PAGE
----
• I think I'm in favor of no ulimits or similar on Shell, relying on monitoring and manual intervention to deal with runaway processes and other horrors. We've already had some folks unable to use some implementations of non-mainstream programming languages because these implementations aren't able to deal with our resource limits... and, if you know me, you can probably guess that that Just Breaks My Heart!
  3. Where we do decide to use monitoring and manual intervention, what monitoring tools can best help us do it?

    DavorOcelic says:

    • I've talked about this multiple times before, and I'm still interested in doing something real in this area. First of all, there's a log parser I've written, which is very similar to Logsurfer (or Logsurfer+ for that matter), but which resolves some of their crucial limitations; we'd definitely turn Main machine into a common loghost, so this would be a good place to deploy this on. Another good thing I have in mind is Nagios, a ping/service/anything monitoring tool. Third tool I have in mind is the excellent Puppet (kind of cfengine new-generation) that we can script to test and fix stuff on our systems.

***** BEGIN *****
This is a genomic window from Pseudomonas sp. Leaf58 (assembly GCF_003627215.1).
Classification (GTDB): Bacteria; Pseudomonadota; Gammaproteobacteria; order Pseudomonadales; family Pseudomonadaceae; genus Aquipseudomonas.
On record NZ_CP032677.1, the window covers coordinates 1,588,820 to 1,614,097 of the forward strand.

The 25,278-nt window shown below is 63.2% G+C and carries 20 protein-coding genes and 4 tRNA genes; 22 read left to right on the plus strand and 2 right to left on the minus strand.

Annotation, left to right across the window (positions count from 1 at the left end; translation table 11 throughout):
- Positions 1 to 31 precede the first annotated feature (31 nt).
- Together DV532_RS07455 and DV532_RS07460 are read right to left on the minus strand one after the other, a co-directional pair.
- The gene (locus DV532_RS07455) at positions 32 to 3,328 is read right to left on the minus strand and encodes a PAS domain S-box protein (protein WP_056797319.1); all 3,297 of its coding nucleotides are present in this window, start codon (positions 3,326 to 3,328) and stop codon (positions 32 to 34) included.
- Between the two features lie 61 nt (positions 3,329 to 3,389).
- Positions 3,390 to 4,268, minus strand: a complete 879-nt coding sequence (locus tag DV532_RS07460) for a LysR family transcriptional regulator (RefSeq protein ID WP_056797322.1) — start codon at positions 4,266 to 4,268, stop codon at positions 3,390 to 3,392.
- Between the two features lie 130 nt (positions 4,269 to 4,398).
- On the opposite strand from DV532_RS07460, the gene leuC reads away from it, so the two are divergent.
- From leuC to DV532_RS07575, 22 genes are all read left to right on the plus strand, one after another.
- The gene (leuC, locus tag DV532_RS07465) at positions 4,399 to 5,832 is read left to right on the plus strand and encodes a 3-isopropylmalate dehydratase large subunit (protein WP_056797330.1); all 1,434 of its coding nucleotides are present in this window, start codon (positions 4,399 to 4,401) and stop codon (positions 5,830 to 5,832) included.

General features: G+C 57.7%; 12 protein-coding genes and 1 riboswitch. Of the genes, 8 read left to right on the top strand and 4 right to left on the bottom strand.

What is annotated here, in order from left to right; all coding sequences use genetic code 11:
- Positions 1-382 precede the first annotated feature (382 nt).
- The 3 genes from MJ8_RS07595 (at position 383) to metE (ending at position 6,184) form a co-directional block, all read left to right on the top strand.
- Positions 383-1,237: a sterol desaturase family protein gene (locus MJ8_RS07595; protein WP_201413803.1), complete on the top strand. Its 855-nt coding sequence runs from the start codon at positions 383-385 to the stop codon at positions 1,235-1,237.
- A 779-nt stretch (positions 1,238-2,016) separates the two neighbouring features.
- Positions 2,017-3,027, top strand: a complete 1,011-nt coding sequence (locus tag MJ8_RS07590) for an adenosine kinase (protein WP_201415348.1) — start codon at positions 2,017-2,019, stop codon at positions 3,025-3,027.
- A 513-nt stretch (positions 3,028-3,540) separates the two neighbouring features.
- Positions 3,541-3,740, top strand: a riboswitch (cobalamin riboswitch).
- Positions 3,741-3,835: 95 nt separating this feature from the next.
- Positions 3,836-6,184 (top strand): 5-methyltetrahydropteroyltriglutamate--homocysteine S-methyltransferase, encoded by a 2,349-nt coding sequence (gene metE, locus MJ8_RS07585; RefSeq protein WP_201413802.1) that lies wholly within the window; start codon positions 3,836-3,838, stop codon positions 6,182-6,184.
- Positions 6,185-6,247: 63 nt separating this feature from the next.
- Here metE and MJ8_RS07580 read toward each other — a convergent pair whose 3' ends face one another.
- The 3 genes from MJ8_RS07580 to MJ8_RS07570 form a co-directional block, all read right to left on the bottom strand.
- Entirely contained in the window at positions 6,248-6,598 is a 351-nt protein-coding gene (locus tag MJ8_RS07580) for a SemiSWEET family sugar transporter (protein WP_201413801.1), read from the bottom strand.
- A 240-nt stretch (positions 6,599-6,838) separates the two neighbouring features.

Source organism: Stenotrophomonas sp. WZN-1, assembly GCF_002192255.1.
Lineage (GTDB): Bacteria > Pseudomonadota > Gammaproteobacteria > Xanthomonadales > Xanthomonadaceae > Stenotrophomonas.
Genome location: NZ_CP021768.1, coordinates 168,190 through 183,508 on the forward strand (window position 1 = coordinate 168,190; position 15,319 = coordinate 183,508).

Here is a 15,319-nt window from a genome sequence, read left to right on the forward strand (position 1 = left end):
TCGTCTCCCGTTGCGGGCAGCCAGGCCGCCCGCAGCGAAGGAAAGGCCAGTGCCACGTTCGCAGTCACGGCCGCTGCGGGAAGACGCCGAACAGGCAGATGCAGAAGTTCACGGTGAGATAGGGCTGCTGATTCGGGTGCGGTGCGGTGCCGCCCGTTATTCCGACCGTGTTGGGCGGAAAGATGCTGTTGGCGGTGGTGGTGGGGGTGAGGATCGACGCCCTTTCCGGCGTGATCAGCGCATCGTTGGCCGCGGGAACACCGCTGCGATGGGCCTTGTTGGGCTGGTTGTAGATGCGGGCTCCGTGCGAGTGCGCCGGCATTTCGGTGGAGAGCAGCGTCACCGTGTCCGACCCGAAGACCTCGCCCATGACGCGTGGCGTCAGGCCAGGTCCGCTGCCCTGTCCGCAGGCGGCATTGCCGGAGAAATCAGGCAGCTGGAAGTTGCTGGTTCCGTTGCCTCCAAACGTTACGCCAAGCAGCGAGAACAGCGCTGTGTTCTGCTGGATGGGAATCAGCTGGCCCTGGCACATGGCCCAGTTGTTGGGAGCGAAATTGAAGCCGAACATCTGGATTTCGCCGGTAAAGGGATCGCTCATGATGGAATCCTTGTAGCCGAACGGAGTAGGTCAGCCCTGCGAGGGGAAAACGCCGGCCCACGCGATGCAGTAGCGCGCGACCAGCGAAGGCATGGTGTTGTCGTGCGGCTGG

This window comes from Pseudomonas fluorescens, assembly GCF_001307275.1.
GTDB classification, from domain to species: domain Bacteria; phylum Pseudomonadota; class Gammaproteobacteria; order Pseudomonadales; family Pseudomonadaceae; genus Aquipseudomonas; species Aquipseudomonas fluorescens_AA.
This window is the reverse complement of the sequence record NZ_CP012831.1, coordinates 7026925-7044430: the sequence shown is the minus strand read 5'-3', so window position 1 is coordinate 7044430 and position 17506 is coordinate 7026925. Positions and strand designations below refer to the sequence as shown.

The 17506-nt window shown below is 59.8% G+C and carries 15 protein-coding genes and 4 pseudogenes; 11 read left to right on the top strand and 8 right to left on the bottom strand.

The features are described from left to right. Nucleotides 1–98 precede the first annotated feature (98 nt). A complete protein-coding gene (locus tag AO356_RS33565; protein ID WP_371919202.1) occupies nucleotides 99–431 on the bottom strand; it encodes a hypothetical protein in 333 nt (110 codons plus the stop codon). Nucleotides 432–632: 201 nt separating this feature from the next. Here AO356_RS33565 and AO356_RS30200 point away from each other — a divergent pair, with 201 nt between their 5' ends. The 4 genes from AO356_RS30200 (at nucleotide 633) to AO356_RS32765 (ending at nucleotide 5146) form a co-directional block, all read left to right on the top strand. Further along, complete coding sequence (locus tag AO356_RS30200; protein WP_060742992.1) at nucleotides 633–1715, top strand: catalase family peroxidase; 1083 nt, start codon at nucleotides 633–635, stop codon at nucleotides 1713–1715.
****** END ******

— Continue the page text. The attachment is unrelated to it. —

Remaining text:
3.3. Who can log into which servers?

3.3.1. Decisions that we've agreed on

3.3.2. Questions to be resolved

  1. Can everyone log into Dynamic, too?

    AdamChlipala says: